Kevin Smith directs Cop Out as an ode to the comedy buddy cop films of the 80’s, an homage of films such as 48 Hours and Beverly Hills Cop. To this end Kevin Smith even enlisted the help of composer Harold Faltermeyer, best known for writing The Heat is On and Axel F the theme from Beverly Hills Cop. In tone and visual style, Smith accomplishes one of his best directing jobs yet. He works his way adequately around an action sequence, even if not impressively. But all said and done, you don’t go into a Kevin Smith film for the visual style, but here you get more than you expect in that department.

The acting in Cop Out is better than in some of Kevin Smith’s earlier films thanks to an A-list cast. Typically, I can’t say that I’m a fan of Tracy Morgan outside 30Rock, but here he adequately plays the majority of the role without overacting it as normally is the case. Of course, that’s not always the case. Bruce Willis does well as normal, but at times seems a bit stiff in his acting and delivery. The real star of this film is Sean William Scott who effectively steals every scene he’s in. You can really tell he’s having a blast every time you see him on the screen.

The problem with Cop Out is that it’s missing something. It feels generic, and forgettable. At times the dialogue can be stilted and the plot a little trite. It doesn’t really feel like a Kevin Smith film, and that’s what I missed the most. Had Kevin Smith done a rewrite on the script it would have been a much better film, but what came out is a movie that feels like a straight to DVD movie in slightly better wrapping.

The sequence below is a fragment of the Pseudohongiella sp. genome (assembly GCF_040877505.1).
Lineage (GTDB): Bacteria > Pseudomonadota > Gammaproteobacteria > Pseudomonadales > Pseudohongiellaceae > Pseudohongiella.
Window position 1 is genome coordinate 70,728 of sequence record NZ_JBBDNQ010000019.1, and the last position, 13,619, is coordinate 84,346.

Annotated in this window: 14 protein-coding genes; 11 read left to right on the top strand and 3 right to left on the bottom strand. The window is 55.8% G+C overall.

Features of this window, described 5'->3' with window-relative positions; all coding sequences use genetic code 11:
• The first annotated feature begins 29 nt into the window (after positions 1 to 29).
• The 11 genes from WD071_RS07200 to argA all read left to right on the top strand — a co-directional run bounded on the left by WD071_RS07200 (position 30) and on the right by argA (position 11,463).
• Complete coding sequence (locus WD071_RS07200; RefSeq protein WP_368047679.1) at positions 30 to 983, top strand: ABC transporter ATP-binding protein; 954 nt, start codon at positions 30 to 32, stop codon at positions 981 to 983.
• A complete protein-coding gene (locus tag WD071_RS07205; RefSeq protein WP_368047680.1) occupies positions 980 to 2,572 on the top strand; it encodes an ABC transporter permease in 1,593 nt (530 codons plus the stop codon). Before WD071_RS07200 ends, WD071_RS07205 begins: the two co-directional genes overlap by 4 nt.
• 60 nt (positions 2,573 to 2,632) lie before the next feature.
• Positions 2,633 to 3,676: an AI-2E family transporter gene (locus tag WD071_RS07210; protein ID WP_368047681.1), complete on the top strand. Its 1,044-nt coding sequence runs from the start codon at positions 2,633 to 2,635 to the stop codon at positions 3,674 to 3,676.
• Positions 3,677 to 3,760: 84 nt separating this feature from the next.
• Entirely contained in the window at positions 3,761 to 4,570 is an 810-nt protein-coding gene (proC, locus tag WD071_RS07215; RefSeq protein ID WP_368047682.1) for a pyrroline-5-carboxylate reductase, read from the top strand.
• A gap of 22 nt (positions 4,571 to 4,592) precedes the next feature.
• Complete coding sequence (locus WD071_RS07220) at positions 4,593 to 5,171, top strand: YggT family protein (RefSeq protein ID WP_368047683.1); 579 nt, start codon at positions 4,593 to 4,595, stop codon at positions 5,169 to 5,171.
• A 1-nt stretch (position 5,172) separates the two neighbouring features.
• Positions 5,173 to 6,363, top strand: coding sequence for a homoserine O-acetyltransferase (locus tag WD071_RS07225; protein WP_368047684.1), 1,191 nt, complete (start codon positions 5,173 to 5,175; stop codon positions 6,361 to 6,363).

Don’t get me wrong, I enjoyed it, I laughed, I felt for the characters I got into. Unfortunately there was something missing that I felt this movie deserved. Hopefully next time Smith will use his own voice to craft his next movie and make a product. Until then I’ll still enjoy this movie for what it is: a funny nostalgic romp through 80’s cop comedy.

Rating: 3 / 5

I see there are plenty of reviewers out there that just don’t get this film, and I wonder what the appeal was for them to begin with? Did they check it out for the star power of Bruce Willis? He did not disappoint in his reliable role of police detective. Maybe they enjoy the comedy styling’s of Tracy Morgan? He certainly had me laughing! Or maybe they were just looking for a good old fashion buddy cop movie? Cop Out certainly delivered on that front!

This flick meets all the requirements of your standard 80’s buddy cop film! It has just the right blend of action and laughs to keep you entertained and gobbling up your popcorn for the duration. Is it an Academy Award winner? Hell no! But it was never meant to be anything other the pure entertainment.

Rock Out with Cop Out. You really can’t go wrong
Rating: 4 / 5